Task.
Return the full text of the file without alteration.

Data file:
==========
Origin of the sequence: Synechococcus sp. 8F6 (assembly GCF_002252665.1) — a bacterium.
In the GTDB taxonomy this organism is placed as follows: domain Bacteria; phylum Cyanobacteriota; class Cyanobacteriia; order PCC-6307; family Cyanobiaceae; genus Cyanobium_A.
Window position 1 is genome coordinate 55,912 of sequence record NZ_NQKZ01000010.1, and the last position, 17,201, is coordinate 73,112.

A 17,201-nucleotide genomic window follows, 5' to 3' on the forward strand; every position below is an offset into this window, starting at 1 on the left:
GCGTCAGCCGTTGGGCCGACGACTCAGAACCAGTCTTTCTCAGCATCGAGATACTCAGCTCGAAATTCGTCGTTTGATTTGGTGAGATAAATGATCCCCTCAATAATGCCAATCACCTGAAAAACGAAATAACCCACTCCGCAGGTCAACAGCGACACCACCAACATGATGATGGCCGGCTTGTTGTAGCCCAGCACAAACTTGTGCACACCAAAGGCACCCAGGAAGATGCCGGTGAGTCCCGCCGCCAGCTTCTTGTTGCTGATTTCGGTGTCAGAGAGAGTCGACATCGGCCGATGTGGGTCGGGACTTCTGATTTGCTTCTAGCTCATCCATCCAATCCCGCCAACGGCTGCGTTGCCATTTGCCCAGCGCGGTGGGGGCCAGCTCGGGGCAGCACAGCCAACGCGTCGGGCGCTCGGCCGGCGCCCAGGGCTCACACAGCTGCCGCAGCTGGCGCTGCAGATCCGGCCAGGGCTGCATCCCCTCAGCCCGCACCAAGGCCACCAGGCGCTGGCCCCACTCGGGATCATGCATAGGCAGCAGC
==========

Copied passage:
Origin of the sequence: Synechococcus sp. 8F6 (assembly GCF_002252665.1) — a bacterium.
In the GTDB taxonomy this organism is placed as follows: domain Bacteria; phylum Cyanobacteriota; class Cyanobacteriia; order PCC-6307; family Cyanobiaceae; genus Cyanobium_A.
Window position 1 is genome coordinate 55,912 of sequence record NZ_NQKZ01000010.1, and the last position, 17,201, is coordinate 73,112.

A 17,201-nucleotide genomic window follows, 5' to 3' on the forward strand; every position below is an offset into this window, starting at 1 on the left:
GCGTCAGCCGTTGGGCCGACGACTCAGAACCAGTCTTTCTCAGCATCGAGATACTCAGCTCGAAATTCGTCGTTTGATTTGGTGAGATAAATGATCCCCTCAATAATGCCAATCACCTGAAAAACGAAATAACCCACTCCGCAGGTCAACAGCGACACCACCAACATGATGATGGCCGGCTTGTTGTAGCCCAGCACAAACTTGTGCACACCAAAGGCACCCAGGAAGATGCCGGTGAGTCCCGCCGCCAGCTTCTTGTTGCTGATTTCGGTGTCAGAGAGAGTCGACATCGGCCGATGTGGGTCGGGACTTCTGATTTGCTTCTAGCTCATCCATCCAATCCCGCCAACGGCTGCGTTGCCATTTGCCCAGCGCGGTGGGGGCCAGCTCGGGGCAGCACAGCCAACGCGTCGGGCGCTCGGCCGGCGCCCAGGGCTCACACAGCTGCCGCAGCTGGCGCTGCAGATCCGGCCAGGGCTGCATCCCCTCAGCCCGCACCAAGGCCACCAGGCGCTGGCCCCACTCGGGATCATGCATAGGCAGCAGC